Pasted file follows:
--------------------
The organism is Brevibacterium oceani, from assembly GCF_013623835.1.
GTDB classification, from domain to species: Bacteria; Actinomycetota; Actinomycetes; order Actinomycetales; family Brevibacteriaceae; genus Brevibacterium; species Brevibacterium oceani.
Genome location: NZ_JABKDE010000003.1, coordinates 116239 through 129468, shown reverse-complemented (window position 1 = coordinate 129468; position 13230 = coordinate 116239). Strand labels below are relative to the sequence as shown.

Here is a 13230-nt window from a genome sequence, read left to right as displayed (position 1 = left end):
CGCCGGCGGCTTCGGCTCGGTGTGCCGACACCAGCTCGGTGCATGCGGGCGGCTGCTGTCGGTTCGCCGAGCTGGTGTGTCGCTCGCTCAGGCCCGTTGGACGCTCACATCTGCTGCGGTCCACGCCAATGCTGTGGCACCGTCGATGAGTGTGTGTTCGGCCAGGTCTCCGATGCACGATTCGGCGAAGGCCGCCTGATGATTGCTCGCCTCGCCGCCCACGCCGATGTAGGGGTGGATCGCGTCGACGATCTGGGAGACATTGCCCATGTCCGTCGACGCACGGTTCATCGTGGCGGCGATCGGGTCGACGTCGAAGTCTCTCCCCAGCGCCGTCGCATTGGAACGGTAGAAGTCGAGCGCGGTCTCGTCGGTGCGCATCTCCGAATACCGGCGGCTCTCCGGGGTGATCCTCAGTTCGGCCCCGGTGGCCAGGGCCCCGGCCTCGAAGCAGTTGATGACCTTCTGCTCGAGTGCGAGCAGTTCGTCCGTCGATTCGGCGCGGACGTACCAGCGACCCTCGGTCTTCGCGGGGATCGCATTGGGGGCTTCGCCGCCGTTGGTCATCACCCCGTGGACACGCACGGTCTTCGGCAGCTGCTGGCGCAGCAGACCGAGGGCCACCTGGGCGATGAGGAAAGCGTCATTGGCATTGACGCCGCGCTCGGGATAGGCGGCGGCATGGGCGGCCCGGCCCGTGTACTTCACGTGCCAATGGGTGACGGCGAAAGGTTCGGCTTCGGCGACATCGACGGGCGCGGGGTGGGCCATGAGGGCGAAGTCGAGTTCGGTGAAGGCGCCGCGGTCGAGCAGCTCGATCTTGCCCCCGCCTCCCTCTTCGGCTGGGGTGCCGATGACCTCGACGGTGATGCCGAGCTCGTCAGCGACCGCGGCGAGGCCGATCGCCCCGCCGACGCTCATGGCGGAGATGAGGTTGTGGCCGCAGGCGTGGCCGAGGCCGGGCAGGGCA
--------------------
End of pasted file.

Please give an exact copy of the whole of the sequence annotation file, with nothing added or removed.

The organism is Brevibacterium oceani, from assembly GCF_013623835.1.
GTDB classification, from domain to species: Bacteria; Actinomycetota; Actinomycetes; order Actinomycetales; family Brevibacteriaceae; genus Brevibacterium; species Brevibacterium oceani.
Genome location: NZ_JABKDE010000003.1, coordinates 116239 through 129468, shown reverse-complemented (window position 1 = coordinate 129468; position 13230 = coordinate 116239). Strand labels below are relative to the sequence as shown.

Here is a 13230-nt window from a genome sequence, read left to right as displayed (position 1 = left end):
CGCCGGCGGCTTCGGCTCGGTGTGCCGACACCAGCTCGGTGCATGCGGGCGGCTGCTGTCGGTTCGCCGAGCTGGTGTGTCGCTCGCTCAGGCCCGTTGGACGCTCACATCTGCTGCGGTCCACGCCAATGCTGTGGCACCGTCGATGAGTGTGTGTTCGGCCAGGTCTCCGATGCACGATTCGGCGAAGGCCGCCTGATGATTGCTCGCCTCGCCGCCCACGCCGATGTAGGGGTGGATCGCGTCGACGATCTGGGAGACATTGCCCATGTCCGTCGACGCACGGTTCATCGTGGCGGCGATCGGGTCGACGTCGAAGTCTCTCCCCAGCGCCGTCGCATTGGAACGGTAGAAGTCGAGCGCGGTCTCGTCGGTGCGCATCTCCGAATACCGGCGGCTCTCCGGGGTGATCCTCAGTTCGGCCCCGGTGGCCAGGGCCCCGGCCTCGAAGCAGTTGATGACCTTCTGCTCGAGTGCGAGCAGTTCGTCCGTCGATTCGGCGCGGACGTACCAGCGACCCTCGGTCTTCGCGGGGATCGCATTGGGGGCTTCGCCGCCGTTGGTCATCACCCCGTGGACACGCACGGTCTTCGGCAGCTGCTGGCGCAGCAGACCGAGGGCCACCTGGGCGATGAGGAAAGCGTCATTGGCATTGACGCCGCGCTCGGGATAGGCGGCGGCATGGGCGGCCCGGCCCGTGTACTTCACGTGCCAATGGGTGACGGCGAAAGGTTCGGCTTCGGCGACATCGACGGGCGCGGGGTGGGCCATGAGGGCGAAGTCGAGTTCGGTGAAGGCGCCGCGGTCGAGCAGCTCGATCTTGCCCCCGCCTCCCTCTTCGGCTGGGGTGCCGATGACCTCGACGGTGATGCCGAGCTCGTCAGCGACCGCGGCGAGGCCGATCGCCCCGCCGACGCTCATGGCGGAGATGAGGTTGTGGCCGCAGGCGTGGCCGAGGCCGGGCAGGGCA